Cryoablation is a technique used in the treatment of chronic pain, and is used primarily as an option when a patient has no found success with medicinal intervention. It has also seen use as a viable technique when other treatment procedures, such as implants, are not available to the patient.
What is the Cryoablation process?
The cryoablation technique is centered on the insertion of a hollow needle -typically gauge ten or twelve IV cannula- to allow for the delivery of a special probe into the area designated for treatment. A gas –most often nitrous oxide or liquid nitrogen- is then passed through this probe, and allowed to freely expand in order to cool the gauge. This cooling process gradually forms a ball of ice at the end of the probe. The size of the ball varies depending on the length of time the gas is allowed to expand.
The ball of ice formed from this probe is the key to providing Pain Relief for chronic ailments. The extreme cold that the ball of ice delivers to the surrounding tissue causes them to become damaged, but not to be fully destroyed. This freezing procedure also leaves the myelin sheath (and other surrounding supportive structures), of the nerve intact allowing for the reversal of the process, if so desired.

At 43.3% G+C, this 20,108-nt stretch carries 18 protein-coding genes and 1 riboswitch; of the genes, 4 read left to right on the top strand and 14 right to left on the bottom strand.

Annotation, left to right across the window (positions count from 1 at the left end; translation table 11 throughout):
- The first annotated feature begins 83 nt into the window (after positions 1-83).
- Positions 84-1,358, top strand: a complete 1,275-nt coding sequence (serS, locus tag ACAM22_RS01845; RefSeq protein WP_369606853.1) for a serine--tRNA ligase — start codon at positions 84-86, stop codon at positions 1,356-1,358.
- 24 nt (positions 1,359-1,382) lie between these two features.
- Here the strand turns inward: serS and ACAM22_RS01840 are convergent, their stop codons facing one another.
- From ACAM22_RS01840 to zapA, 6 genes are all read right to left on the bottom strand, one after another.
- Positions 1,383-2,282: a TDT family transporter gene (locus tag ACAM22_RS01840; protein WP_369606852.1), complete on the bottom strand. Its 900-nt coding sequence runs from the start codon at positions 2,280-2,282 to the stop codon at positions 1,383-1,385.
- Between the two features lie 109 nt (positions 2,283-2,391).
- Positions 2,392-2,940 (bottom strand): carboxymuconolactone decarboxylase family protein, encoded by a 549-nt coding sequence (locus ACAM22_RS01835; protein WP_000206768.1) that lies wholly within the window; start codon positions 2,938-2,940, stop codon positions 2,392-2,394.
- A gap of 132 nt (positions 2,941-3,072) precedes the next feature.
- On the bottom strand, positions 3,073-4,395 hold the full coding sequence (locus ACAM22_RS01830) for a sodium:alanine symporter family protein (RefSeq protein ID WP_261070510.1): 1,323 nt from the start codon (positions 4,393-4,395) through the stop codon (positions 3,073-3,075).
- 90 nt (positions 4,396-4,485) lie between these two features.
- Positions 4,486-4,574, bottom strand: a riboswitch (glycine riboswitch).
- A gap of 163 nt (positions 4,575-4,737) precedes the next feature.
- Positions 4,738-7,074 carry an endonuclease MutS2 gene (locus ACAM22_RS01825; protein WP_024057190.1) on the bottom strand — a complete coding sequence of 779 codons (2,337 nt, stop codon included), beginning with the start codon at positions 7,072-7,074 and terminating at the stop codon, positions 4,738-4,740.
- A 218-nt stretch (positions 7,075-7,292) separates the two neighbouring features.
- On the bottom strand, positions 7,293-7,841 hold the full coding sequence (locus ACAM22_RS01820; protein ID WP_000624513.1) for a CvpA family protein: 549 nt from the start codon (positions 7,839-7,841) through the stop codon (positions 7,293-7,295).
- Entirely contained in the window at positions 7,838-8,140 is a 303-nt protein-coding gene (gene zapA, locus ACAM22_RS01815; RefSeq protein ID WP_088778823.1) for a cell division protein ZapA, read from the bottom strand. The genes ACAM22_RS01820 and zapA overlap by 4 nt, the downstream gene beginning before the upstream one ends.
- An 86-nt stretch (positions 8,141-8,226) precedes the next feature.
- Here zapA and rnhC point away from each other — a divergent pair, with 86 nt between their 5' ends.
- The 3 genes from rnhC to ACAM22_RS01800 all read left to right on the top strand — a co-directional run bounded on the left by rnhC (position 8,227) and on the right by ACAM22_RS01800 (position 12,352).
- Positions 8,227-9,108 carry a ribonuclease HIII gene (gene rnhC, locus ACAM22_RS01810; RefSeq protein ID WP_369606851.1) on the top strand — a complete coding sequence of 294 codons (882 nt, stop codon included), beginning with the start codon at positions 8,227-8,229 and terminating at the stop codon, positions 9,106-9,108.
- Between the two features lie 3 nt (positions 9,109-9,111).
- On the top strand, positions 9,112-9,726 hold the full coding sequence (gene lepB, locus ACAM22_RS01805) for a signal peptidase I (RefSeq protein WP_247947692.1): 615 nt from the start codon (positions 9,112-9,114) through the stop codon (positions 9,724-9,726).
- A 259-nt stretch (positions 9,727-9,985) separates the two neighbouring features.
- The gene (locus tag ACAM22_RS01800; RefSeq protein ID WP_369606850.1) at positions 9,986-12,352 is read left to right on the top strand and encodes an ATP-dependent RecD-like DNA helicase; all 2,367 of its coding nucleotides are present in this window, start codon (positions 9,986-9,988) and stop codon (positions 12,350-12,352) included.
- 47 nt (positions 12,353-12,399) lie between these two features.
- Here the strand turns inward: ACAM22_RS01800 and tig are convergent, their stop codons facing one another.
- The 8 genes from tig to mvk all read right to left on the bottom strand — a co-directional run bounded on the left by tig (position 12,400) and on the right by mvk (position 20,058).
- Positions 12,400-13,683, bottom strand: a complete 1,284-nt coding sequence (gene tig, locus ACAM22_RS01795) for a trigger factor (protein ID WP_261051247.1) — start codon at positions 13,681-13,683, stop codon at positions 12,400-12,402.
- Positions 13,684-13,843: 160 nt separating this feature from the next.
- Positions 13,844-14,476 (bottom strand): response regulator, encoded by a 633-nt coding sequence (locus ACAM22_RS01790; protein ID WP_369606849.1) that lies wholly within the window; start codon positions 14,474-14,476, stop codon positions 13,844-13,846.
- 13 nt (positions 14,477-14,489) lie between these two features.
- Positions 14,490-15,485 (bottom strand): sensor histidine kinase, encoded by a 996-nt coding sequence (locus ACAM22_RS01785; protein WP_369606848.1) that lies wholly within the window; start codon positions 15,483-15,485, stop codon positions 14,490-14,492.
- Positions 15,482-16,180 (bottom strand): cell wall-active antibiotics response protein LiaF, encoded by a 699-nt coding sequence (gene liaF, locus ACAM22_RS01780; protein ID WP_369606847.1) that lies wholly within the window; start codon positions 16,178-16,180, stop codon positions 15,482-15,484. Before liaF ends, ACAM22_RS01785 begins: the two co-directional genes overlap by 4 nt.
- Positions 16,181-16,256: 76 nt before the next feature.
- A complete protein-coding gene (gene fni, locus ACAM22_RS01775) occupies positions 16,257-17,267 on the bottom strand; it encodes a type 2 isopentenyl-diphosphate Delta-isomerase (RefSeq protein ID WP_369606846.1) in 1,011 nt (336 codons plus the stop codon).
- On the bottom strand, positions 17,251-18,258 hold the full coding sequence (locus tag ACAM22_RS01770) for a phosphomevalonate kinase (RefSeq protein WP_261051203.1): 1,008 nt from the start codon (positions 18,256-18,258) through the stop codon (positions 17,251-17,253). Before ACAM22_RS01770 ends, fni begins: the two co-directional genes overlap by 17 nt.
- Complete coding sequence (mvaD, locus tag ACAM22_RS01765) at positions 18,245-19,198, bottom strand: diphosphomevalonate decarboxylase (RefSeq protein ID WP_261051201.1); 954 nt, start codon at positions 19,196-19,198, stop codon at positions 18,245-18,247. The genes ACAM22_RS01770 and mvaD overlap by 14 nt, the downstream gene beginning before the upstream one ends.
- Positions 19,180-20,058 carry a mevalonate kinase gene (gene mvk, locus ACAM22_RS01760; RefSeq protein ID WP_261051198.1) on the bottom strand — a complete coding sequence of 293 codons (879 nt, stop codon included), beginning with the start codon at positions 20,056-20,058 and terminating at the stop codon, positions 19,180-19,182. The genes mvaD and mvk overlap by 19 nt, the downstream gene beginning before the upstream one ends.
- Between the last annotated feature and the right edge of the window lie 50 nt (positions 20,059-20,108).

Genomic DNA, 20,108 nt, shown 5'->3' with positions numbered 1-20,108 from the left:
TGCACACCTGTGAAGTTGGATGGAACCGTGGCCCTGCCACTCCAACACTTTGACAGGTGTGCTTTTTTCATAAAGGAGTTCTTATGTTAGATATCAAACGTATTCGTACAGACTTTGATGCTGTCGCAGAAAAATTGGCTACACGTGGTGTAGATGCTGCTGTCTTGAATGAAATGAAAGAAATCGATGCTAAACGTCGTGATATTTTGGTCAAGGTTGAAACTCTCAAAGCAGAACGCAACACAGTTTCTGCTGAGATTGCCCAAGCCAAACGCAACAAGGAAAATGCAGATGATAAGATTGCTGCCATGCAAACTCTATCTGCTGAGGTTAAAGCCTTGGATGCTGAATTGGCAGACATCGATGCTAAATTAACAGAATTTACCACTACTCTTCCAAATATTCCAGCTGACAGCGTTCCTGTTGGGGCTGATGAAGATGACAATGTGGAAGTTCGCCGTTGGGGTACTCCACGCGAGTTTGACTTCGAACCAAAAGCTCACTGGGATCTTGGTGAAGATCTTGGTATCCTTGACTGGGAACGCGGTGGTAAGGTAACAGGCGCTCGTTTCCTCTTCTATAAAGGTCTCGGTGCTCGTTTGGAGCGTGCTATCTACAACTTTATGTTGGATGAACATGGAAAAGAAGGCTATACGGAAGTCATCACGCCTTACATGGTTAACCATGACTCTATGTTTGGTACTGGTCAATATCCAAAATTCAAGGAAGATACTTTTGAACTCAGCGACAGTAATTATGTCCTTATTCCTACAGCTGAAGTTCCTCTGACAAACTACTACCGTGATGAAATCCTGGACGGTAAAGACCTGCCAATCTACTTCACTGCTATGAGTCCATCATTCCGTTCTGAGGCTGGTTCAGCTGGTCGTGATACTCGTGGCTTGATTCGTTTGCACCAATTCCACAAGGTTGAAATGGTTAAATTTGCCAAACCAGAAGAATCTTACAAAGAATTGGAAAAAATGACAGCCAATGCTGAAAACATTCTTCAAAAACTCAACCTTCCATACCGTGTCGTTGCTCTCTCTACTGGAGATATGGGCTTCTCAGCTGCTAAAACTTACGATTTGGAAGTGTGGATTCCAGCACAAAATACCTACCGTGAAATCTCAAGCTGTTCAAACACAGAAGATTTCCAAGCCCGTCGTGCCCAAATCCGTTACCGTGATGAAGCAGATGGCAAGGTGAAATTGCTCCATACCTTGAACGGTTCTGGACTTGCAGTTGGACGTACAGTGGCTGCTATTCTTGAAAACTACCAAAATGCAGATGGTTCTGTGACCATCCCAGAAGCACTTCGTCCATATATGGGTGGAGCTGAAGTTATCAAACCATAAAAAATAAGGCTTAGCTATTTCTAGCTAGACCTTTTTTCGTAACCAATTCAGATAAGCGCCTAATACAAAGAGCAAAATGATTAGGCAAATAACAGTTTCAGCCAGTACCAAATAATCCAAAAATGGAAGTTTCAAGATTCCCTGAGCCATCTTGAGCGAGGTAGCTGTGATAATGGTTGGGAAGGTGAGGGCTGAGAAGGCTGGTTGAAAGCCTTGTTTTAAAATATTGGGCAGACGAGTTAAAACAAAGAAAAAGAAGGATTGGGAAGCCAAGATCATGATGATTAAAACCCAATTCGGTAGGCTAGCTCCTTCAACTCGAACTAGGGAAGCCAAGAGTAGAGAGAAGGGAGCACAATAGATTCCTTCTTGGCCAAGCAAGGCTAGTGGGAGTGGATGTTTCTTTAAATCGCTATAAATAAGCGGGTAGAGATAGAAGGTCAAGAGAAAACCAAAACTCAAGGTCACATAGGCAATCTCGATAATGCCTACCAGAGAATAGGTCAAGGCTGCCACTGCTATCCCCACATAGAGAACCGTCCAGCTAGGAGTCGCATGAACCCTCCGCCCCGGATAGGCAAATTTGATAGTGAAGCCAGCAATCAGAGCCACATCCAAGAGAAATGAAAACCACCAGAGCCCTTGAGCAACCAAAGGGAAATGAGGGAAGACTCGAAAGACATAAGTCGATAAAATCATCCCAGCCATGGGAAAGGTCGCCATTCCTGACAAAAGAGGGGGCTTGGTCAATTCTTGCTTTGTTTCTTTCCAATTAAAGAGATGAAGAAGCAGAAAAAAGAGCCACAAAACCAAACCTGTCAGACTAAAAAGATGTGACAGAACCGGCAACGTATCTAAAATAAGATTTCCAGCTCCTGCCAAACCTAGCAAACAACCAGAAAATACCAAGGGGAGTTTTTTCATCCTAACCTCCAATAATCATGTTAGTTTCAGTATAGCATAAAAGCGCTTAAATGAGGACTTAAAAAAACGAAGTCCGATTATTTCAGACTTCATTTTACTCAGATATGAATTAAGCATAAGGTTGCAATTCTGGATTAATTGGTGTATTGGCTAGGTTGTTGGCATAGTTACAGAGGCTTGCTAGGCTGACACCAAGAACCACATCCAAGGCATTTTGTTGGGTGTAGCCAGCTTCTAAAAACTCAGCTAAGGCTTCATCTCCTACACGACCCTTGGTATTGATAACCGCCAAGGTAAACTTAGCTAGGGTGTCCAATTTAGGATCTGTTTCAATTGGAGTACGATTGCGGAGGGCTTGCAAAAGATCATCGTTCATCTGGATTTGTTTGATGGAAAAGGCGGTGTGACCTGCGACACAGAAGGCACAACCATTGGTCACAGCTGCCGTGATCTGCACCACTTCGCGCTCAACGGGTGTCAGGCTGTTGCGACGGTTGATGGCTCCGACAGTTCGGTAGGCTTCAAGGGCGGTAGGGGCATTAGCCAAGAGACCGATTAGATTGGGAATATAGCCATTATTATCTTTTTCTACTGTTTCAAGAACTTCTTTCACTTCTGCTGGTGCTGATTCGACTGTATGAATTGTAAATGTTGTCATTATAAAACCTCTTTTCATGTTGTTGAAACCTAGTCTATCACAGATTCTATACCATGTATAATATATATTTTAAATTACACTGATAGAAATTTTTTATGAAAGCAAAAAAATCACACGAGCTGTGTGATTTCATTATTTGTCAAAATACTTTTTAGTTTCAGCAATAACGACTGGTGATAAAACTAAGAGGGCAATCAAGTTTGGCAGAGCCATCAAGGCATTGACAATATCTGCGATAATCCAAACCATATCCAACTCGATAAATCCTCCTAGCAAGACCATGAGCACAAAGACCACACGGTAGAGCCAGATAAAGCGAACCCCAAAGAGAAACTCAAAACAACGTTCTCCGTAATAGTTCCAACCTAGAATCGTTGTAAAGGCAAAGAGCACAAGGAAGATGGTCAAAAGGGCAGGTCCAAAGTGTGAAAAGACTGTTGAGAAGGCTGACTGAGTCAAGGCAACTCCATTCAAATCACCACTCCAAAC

The damage introduced to the nerve from the cryoablation technique disrupts the membranes of cells and the production of proteins. Rapid water loss due to freezing assists in the disruption of the nerve cells. This process disrupts the ability of the nerve to function preventing its ability to send pain signals to the brain. Cryoablation used for direct pain relief can have effects lasting anywhere from 6 months to 3 years, depending upon the size of the area treated and on the susceptibility of the patient to this technique.
What are the benefits of Cryoablation?
The primary advantage in using cryoablation for pain relief is the longevity of the treatment. It is also notable that the ability to have it reversed exists, if the need arises. The recovery timeframe of this technique is also relatively small, as a patient can most often return to their normal level of activity after only a single day of rest. Cryoablation can be repeated as needed to continue the effects of the pain relief.
Despite being considered an invasive surgery, the risks from the technique are minimal. This is due to the only invasive portion of the treatment is the insertion of a needle, providing a minimal chance for bleeding and infection.